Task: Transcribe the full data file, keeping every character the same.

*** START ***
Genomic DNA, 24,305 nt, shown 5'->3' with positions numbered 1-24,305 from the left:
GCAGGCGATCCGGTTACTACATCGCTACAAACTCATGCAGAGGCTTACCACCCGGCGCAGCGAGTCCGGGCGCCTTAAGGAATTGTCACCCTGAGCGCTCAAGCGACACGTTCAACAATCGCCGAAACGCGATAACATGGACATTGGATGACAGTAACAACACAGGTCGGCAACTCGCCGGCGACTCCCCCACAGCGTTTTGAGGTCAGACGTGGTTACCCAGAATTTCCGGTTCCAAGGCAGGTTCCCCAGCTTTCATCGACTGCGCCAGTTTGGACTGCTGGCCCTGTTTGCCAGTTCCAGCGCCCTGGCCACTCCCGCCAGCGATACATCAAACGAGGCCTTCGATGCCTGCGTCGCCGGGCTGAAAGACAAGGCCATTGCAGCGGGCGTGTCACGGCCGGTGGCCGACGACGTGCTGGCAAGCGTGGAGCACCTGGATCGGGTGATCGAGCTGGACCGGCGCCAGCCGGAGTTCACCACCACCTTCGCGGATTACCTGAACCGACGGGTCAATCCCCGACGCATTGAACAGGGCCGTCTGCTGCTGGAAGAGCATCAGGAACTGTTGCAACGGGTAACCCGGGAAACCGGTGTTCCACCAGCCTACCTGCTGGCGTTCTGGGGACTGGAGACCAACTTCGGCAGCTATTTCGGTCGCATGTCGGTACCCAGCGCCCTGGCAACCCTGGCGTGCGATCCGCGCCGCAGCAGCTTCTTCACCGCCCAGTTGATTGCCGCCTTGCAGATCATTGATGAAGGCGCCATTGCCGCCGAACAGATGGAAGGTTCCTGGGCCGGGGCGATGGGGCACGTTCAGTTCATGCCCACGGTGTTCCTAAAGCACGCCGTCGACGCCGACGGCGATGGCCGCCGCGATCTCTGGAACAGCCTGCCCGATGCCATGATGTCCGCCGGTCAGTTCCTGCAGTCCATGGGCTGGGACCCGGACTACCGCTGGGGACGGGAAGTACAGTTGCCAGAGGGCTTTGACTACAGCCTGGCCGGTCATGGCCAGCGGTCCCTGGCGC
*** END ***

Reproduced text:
Genomic DNA, 24,305 nt, shown 5'->3' with positions numbered 1-24,305 from the left:
GCAGGCGATCCGGTTACTACATCGCTACAAACTCATGCAGAGGCTTACCACCCGGCGCAGCGAGTCCGGGCGCCTTAAGGAATTGTCACCCTGAGCGCTCAAGCGACACGTTCAACAATCGCCGAAACGCGATAACATGGACATTGGATGACAGTAACAACACAGGTCGGCAACTCGCCGGCGACTCCCCCACAGCGTTTTGAGGTCAGACGTGGTTACCCAGAATTTCCGGTTCCAAGGCAGGTTCCCCAGCTTTCATCGACTGCGCCAGTTTGGACTGCTGGCCCTGTTTGCCAGTTCCAGCGCCCTGGCCACTCCCGCCAGCGATACATCAAACGAGGCCTTCGATGCCTGCGTCGCCGGGCTGAAAGACAAGGCCATTGCAGCGGGCGTGTCACGGCCGGTGGCCGACGACGTGCTGGCAAGCGTGGAGCACCTGGATCGGGTGATCGAGCTGGACCGGCGCCAGCCGGAGTTCACCACCACCTTCGCGGATTACCTGAACCGACGGGTCAATCCCCGACGCATTGAACAGGGCCGTCTGCTGCTGGAAGAGCATCAGGAACTGTTGCAACGGGTAACCCGGGAAACCGGTGTTCCACCAGCCTACCTGCTGGCGTTCTGGGGACTGGAGACCAACTTCGGCAGCTATTTCGGTCGCATGTCGGTACCCAGCGCCCTGGCAACCCTGGCGTGCGATCCGCGCCGCAGCAGCTTCTTCACCGCCCAGTTGATTGCCGCCTTGCAGATCATTGATGAAGGCGCCATTGCCGCCGAACAGATGGAAGGTTCCTGGGCCGGGGCGATGGGGCACGTTCAGTTCATGCCCACGGTGTTCCTAAAGCACGCCGTCGACGCCGACGGCGATGGCCGCCGCGATCTCTGGAACAGCCTGCCCGATGCCATGATGTCCGCCGGTCAGTTCCTGCAGTCCATGGGCTGGGACCCGGACTACCGCTGGGGACGGGAAGTACAGTTGCCAGAGGGCTTTGACTACAGCCTGGCCGGTCATGGCCAGCGGTCCCTGGCGC